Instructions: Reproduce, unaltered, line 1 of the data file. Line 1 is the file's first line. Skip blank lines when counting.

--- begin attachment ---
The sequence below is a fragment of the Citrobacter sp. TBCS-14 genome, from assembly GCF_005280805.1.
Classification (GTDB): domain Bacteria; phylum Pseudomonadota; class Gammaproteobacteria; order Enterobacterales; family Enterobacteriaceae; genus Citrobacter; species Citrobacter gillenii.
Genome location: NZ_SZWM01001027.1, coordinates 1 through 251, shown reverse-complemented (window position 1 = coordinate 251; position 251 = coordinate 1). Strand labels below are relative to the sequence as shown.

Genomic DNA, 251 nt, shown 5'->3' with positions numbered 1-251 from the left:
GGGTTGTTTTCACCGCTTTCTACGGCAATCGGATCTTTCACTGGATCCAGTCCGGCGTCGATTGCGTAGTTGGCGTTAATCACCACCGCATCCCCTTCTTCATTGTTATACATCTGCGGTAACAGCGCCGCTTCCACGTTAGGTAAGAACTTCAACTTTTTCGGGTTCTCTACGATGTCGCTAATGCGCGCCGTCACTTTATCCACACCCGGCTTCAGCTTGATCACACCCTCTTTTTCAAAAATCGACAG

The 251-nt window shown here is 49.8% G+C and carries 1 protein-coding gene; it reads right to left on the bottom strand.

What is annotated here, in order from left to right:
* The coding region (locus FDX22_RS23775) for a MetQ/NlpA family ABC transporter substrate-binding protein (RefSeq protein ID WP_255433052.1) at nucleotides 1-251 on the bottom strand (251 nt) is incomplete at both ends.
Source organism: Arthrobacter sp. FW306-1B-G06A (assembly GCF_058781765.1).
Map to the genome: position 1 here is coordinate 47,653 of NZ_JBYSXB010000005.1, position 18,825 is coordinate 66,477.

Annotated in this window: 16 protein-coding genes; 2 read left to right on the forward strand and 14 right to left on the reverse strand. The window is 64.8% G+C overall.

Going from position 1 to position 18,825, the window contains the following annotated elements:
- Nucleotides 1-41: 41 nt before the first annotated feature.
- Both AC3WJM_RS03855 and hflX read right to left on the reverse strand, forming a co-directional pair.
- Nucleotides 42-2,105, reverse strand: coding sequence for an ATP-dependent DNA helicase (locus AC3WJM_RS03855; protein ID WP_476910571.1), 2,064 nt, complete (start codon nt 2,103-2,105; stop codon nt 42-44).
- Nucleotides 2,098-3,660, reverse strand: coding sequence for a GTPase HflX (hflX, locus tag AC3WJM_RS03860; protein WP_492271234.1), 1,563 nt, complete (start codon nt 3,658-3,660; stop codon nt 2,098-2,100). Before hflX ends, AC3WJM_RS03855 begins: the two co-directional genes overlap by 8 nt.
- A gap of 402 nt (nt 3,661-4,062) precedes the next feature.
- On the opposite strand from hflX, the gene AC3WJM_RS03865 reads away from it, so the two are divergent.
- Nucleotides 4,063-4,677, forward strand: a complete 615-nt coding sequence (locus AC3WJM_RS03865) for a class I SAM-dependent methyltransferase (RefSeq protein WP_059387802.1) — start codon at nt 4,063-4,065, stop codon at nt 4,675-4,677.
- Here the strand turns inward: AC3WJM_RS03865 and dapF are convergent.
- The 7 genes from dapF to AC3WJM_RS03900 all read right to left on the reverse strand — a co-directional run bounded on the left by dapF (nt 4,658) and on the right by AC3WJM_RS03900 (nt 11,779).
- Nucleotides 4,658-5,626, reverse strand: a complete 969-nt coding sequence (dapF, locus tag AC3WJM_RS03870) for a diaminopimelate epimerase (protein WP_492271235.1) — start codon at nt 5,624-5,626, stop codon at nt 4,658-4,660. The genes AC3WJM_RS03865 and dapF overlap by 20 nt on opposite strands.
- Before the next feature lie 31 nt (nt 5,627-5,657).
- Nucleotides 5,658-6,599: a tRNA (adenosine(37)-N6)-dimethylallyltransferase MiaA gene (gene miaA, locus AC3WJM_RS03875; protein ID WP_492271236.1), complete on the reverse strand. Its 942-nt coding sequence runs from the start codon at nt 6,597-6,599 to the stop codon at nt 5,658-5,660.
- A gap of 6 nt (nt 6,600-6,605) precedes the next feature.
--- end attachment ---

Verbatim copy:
The sequence below is a fragment of the Citrobacter sp. TBCS-14 genome, from assembly GCF_005280805.1.